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Wiring your home track with UK club controller box


If you’re thinking of getting involved in your local club, it’s not a bad idea to upgrade your track at home so it is wired the same as UK club tracks and has the same controller plug and socket system. That means you can get used to using whatever controller you decide to buy for club racing. Anything beyond a basic resistor controller won’t be compatible with both a UK club track and a Scalextric powerbase (‘positive’ polarity / ‘common ground’ vs ‘negative’ polarity / ‘common positive’). You do want lots of practice, but you don’t want to damage your new fancy controller!


Almost all UK club tracks use an old-fashioned 2-amp round 3-pin plug and socket system (you might also still find them used in caravans). The plugs and the sockets are still sold – for example at TLC Electric Supplies ( There is also a larger 5 amp round 3-pin system – that’s not the one you’re looking for.

I’ll show you how to rig up a single fused controller box that plugs into a good quality power supply (eg the Fusion models at Pendle Slot Racing: via banana plugs and attaches to a Scalextric straight so that it controls both lanes – ideal for solo running on a test track. If you add single crossover to the layout (to make use of both lanes in one ‘big’ lap) this power piece will act as a power tap. It isn’t compatible with turnaround loops.

The wiring diagrams I always refer to are these from the British Slot Car Association (BSCRA) website Tech section ( - specifically ‘Track Construction Part 5: Wiring & Power Supplies’ (from here:


And ‘How do I wire it up?’ in the Controller section here:


These are the basic components I’ll be using…

2 Amp 1-gang round pin socket (£3.24 from TLC)
1-gang 47mm plastic surface box (£1.19 from TLC)

Pair of red & black 4mm banana plugs – 36A 60V rated (£0.95 each from Bitsbox)
20mm panel-mounted fuseholder – 250V 6.3A rated (£0.74 from Bitsbox)
20x5mm 5A quick-blow fuse (£0.22 each from Bitsbox)
2 metres twin stranded 42/0.2 speaker wire – 60V 15A rated (£0.76 from Bitsbox)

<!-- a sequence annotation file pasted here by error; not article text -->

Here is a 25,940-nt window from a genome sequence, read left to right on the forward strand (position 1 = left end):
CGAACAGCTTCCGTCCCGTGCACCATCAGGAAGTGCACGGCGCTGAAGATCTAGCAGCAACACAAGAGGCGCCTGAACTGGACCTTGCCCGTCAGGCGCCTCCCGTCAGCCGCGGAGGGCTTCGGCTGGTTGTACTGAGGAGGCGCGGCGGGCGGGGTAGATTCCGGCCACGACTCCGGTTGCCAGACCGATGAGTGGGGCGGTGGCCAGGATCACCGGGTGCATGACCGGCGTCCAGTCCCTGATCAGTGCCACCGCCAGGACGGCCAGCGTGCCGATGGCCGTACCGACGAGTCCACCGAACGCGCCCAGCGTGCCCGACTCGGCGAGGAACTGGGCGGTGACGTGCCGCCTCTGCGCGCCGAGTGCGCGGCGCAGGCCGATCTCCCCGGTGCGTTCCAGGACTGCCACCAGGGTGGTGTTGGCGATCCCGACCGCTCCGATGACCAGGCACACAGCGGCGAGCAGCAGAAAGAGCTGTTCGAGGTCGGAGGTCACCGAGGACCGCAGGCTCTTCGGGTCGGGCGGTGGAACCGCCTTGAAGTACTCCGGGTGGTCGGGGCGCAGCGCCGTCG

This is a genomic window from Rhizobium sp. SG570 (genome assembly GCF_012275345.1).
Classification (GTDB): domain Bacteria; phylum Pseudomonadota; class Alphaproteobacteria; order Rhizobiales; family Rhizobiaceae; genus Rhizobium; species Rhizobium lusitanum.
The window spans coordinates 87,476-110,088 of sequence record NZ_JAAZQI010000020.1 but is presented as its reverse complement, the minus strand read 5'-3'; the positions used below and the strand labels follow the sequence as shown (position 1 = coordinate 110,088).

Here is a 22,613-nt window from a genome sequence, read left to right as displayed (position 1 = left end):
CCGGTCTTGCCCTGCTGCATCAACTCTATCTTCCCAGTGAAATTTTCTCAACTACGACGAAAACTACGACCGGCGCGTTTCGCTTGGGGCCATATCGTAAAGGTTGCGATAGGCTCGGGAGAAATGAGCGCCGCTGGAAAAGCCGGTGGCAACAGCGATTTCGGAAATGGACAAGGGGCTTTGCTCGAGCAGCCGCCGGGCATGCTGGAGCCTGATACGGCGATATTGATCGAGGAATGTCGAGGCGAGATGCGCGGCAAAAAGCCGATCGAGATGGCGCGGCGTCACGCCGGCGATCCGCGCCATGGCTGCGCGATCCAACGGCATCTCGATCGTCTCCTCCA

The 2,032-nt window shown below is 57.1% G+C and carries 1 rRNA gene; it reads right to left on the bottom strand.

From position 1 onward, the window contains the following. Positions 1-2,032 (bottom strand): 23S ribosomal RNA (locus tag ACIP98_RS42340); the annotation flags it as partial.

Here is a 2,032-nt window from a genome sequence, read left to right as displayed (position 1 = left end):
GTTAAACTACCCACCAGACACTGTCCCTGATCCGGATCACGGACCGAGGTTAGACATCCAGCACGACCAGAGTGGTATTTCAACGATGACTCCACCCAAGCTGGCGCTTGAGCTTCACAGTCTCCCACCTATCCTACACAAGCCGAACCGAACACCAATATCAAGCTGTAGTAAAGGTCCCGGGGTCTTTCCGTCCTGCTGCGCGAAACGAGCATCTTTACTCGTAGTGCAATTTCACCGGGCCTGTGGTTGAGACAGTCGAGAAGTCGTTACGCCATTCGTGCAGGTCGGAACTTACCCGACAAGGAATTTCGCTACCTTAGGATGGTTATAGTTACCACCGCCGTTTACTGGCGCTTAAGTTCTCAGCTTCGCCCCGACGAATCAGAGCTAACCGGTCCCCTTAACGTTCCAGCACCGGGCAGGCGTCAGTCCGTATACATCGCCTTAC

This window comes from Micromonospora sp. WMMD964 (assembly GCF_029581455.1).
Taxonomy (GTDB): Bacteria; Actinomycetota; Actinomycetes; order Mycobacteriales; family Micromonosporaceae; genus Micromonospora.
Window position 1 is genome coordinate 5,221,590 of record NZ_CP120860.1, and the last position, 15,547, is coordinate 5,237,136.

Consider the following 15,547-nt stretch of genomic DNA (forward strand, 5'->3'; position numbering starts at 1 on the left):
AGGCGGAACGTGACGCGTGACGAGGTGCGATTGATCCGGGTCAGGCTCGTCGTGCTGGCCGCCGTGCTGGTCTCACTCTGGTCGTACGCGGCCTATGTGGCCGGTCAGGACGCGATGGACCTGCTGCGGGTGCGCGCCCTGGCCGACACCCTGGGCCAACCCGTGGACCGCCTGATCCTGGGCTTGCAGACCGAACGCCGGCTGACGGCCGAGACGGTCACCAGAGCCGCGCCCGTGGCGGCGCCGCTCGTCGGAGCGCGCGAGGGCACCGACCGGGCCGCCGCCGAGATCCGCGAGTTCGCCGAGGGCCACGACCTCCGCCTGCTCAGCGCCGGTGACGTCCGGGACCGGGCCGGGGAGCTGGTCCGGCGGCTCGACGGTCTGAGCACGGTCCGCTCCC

15A terminal block – aka ‘choc’ block (£1.06 for 12 way strip from Bitsbox)


That’s about £8 for the controller box, plus a 2-amp roundplug (eg £1.87 from TLC) for each of your controllers and a few extra fuses to have handy. You’ll also need a soldering iron, flux, solder and a few other basic tools. I will mount the track piece and controller box on some foamboard – mdf or hardboard would do just as well to keep things neat and compact. The only loose cables are the ones to the power supply. You’ll should work out how long those wires need to be and adjust your speaker wire order accordingly. The cable I’ll make will be about 5 foot long to reach a power supply under the table.
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The first thing to do is to create a half inch diameter hole in the surface box to fit the panel-mounted fuseholder…


This is by far the most time-consuming (and tedious) part of the whole job. The boxes I use are made from melamine, which gives a lovely finish (and is also flame retardant) but really isn’t easy to drill or cut. Going in gung-ho with a big drill bit will turn your lovely box into a dozen or so pieces of shattered melamine.


The easiest way I have found to create the hole for the fuseholder is to use a small-ish 3mm drill bit on a multi-tool (eg a Dremel) to drill the first hole. Take your time and don’t press too hard. The hole can then be opened up with increasingly bigger drill bits – or by using a milling bit on the multitool – or by using a convex needle file by hand. If you use a drill rather than a multi tool, hold the box in a vice, use a very slow speed and don’t push – a hand drill is ideal.

As my milling bit seemed rather worn, I opened the hole up to 6.5mm with a drill bit and then used a needle file. The file does work well on the melamine and it only took me about 20 minutes of meditative whittling to have a reasonable round hole that the fuse holder fits into (including over the screw thread). I also had a work surface covered in dubious white powder... Melamine itself is not hazardous, but inhalation of any particles should be avoided – I worked with a cloth mask over my mouth and nose and then cleaned up the dust immediately after this picture…


So here is everything cleaned up and the holder test-fitted with the retaining ring. I will be removing it to 'tin' the contacts ready for soldering…


Of course, none of this was really necessary! A fuse holder (containing a quick-blow fuse) is absolutely necessary to protect your controller, power supply, cars and track. However, a simpler inline fuseholder could be fitted inside the box or in a separate box - or as part of the cable. I just like the ease of use of this arrangement - and it looks good.

There is more melamine drilling that needs doing in this build... I will be fitting this box on a solid surface, so want the wires to the power supply and to the track to come out of the sides of the box. Normally, it is easier to have the cables coming out of the box where there are pre-made holes covered by an ultra-thin 'membrane' that can be broken very easily with a large-ish screwdriver.